For those who have been hesitant to try the product, Crowley says it's time to be adventurous. Chapul which means cricket or grasshopper in the Aztec language recently reformulated its bars to contain more protein and less sugar. Instead of 6 grams of protein, the bars now have more than 10 grams; they also have dropped to less than 10 grams of sugar.
Feedback from focus groups prompted the recipe change, said Crowley. "They're so much better tasting now than they used to be."
The cricket bars, which also have new packaging, come in four flavors, inspired by cultures where insects are traditionally consumed: Aztec (chocolate, coffee and cayenne); Chaco (peanut butter and chocolate); Matcha (green tea and banana); and Thai (coconut, ginger and lime). Depending on where they are purchased, the bars cost about $3.29 each.
Some 80 percent of the world's population intentionally eats species of insects for food. People eat red tree ants in Cambodia, bee larvae in Japan and grasshoppers in Mexico.
In Utah, American Indian tribes, such as the Utes and Southern Paiutes, were known to have eaten insects. And many Mormon pioneer diaries have references to eating insects. The bugs were roasted and ground and used in winter storage. They also mixed with pine nuts and berries to make something called "desert fruitcake," Crowley said.
More Americans have become interested in products made with insects, as they look for foods that have less of an impact on the environment. Crickets, for example, require one-tenth the amount of water needed to produce the same amount of beef.
For proof that insects are becoming more mainstream just consider the chapulines toasted grasshoppers with chile-lime salt seasoning that were served last year at Safeco Field in Seattle. The item proved quite popular, selling out during Seattle Mariners baseball games.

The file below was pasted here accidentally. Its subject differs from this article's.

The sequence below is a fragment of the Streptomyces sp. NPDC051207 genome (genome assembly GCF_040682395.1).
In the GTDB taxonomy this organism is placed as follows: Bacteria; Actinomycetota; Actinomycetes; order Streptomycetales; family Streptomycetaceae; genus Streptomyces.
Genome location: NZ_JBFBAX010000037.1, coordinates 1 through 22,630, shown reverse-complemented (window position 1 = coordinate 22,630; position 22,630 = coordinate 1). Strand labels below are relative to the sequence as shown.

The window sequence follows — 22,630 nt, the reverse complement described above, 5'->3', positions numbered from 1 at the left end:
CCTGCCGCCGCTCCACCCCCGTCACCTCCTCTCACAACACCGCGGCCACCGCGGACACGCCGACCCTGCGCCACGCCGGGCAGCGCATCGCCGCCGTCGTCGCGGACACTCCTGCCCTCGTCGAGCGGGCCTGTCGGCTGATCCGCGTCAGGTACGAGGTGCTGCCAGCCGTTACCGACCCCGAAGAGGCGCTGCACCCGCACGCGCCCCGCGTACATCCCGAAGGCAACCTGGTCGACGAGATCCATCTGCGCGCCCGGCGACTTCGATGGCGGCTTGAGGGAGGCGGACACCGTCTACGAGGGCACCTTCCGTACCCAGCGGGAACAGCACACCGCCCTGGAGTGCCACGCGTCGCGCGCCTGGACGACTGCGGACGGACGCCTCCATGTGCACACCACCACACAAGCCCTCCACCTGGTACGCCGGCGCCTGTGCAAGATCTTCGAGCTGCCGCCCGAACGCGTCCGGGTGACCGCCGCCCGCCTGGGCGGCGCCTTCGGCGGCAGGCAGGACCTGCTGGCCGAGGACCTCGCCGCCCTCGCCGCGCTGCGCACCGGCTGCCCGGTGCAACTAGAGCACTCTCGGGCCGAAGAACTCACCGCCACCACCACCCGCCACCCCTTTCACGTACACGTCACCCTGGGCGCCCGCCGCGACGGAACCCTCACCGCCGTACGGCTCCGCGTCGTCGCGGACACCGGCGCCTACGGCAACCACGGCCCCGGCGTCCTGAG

Crowley started Chapul in fall 2012 with three partners and $16,000 from a Kickstarter campaign. The team did everything from bake and grind the insects into flour to mix and package every bar by hand. They do not raise the crickets themselves.
The company had its breakout moment in March 2014, when Crowley appeared on "Shark Tank" and billionaire Mark Cuban agreed to a $50,000 investment for 15 percent of the company. The infusion of funds and the national exposure boosted sales, said Crowley.
Cuban's business expertise was helpful in other ways. He encouraged Chapul to sell its ground cricket flour to other companies interested in using the protein, creating an additional source of revenue.
"It allowed us to grow to another level without having to raise money from investors," Crowley said. Now the company operates out of a larger warehouse in Salt Lake City with eight employees.
In January 2017, Crowley returned to "Shark Tank," updating viewers on the company's progress. Chapul also has been able to expand with the help of a $250,000 low-interest sustainability loan from Salt Lake City. About 50 stores in the region, including Harmons, Natural Grocers and Caputo's and other specialty food markets in Salt Lake City, sell the bars.
While Chapul has "moved into its second phase," Crowley said the company mission remains the same. "We are really trying to be revolutionary and create products that are going to be healthy and sustainable in the future."